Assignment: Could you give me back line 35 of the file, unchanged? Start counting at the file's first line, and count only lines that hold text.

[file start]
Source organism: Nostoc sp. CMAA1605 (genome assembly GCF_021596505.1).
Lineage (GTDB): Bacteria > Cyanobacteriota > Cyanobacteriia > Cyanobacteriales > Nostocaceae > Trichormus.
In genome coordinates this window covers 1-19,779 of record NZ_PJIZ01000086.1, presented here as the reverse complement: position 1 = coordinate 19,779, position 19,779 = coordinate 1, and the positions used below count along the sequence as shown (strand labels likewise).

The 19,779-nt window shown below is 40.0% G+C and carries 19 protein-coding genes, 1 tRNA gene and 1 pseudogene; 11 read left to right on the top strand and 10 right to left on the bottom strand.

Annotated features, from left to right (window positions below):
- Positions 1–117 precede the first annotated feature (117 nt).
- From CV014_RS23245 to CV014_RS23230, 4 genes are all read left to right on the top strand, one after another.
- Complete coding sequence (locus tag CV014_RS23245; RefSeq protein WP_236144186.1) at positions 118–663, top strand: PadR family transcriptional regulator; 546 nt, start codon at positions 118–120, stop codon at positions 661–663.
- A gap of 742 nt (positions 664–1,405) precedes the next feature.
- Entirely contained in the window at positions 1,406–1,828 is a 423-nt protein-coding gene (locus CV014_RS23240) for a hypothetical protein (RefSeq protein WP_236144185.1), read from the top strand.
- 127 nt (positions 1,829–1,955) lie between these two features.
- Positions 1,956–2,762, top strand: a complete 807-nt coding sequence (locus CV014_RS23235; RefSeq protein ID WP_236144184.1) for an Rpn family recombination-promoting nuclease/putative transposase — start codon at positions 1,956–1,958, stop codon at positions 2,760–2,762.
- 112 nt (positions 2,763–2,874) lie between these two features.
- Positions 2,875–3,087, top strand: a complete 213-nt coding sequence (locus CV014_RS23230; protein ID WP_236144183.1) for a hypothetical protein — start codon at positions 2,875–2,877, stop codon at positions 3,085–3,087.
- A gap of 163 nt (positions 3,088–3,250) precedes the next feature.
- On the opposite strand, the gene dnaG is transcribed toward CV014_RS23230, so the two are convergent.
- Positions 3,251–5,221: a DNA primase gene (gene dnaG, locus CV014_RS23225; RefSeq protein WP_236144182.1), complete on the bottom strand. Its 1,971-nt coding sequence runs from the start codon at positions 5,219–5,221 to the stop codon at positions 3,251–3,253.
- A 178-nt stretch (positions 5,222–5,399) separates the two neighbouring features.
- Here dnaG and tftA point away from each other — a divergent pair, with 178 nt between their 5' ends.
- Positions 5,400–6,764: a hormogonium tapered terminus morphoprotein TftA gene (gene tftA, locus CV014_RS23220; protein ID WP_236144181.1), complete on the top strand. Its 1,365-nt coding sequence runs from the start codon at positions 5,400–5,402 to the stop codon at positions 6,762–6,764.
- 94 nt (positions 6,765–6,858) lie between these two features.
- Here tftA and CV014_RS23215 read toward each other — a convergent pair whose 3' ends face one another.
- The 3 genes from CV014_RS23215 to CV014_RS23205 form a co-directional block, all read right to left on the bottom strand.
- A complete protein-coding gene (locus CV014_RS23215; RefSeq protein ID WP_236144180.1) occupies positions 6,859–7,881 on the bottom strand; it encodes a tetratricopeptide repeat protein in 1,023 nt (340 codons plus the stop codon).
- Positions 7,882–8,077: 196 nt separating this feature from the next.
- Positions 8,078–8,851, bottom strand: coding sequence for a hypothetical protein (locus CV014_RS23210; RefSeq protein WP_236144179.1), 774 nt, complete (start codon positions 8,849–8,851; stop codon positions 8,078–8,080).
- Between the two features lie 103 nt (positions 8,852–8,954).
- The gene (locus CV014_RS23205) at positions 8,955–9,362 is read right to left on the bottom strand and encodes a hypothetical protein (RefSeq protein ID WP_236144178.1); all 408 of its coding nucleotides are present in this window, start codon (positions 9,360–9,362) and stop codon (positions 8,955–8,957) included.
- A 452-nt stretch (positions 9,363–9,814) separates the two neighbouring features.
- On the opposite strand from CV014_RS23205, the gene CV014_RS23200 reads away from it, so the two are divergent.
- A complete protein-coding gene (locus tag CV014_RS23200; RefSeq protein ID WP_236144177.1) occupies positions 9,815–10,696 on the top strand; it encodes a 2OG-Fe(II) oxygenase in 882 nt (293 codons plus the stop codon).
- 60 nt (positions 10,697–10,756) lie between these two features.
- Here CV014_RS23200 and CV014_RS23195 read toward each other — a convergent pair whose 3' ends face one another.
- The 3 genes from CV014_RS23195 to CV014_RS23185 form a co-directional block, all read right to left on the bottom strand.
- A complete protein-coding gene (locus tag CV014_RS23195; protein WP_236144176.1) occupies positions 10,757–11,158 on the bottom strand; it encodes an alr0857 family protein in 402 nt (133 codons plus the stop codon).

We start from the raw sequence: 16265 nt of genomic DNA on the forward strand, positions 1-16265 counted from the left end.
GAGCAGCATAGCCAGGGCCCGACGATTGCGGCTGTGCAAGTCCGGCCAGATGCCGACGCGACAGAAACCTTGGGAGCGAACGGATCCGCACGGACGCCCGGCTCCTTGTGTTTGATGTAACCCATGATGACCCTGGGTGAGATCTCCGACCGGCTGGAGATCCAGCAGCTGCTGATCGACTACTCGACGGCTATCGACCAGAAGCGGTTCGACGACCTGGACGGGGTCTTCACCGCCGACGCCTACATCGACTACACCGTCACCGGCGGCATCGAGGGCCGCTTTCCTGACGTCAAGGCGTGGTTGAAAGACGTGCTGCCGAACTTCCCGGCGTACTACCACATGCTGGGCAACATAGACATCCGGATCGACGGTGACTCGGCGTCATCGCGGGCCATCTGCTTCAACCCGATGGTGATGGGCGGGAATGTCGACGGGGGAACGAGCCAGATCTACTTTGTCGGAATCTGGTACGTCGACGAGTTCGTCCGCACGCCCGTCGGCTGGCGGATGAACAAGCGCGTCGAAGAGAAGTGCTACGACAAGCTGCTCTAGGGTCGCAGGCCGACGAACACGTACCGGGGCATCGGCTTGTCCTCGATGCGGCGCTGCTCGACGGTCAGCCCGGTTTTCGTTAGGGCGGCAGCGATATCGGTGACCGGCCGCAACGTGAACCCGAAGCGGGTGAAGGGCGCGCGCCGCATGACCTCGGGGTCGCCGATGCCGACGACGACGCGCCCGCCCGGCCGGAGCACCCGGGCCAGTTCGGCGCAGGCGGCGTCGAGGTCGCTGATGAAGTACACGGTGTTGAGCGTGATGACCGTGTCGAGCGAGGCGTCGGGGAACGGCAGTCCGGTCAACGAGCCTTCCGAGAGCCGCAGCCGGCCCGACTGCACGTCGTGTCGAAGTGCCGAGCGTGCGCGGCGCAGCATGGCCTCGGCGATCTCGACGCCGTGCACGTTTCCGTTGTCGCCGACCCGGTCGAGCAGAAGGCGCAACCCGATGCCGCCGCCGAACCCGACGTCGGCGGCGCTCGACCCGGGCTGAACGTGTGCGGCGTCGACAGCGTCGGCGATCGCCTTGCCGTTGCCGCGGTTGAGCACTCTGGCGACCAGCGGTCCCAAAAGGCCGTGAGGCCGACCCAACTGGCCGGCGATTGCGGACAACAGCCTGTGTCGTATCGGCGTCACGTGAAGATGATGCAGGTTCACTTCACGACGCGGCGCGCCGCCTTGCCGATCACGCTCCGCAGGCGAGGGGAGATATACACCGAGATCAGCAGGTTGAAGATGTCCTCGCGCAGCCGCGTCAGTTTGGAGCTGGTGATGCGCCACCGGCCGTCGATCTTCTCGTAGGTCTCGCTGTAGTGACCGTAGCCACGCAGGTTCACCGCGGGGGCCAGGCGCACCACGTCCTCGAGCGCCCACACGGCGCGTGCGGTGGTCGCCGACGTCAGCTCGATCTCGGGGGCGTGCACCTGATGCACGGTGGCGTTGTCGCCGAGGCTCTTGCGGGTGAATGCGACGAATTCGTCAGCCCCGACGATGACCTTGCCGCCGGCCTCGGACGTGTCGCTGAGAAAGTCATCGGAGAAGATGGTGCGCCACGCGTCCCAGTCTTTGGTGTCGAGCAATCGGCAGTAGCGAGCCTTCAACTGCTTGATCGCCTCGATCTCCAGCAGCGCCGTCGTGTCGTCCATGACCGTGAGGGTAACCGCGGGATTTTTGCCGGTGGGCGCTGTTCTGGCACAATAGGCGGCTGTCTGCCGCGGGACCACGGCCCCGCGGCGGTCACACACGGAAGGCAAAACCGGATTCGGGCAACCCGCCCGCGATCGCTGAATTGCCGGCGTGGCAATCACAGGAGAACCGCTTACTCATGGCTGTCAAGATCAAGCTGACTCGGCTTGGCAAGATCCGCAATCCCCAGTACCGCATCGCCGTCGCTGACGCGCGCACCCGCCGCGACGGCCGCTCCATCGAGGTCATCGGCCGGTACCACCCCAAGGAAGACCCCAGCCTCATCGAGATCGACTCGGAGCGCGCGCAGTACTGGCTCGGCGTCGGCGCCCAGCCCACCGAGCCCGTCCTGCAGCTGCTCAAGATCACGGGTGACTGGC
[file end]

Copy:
- A complete protein-coding gene (locus tag CV014_RS23195; protein WP_236144176.1) occupies positions 10,757–11,158 on the bottom strand; it encodes an alr0857 family protein in 402 nt (133 codons plus the stop codon).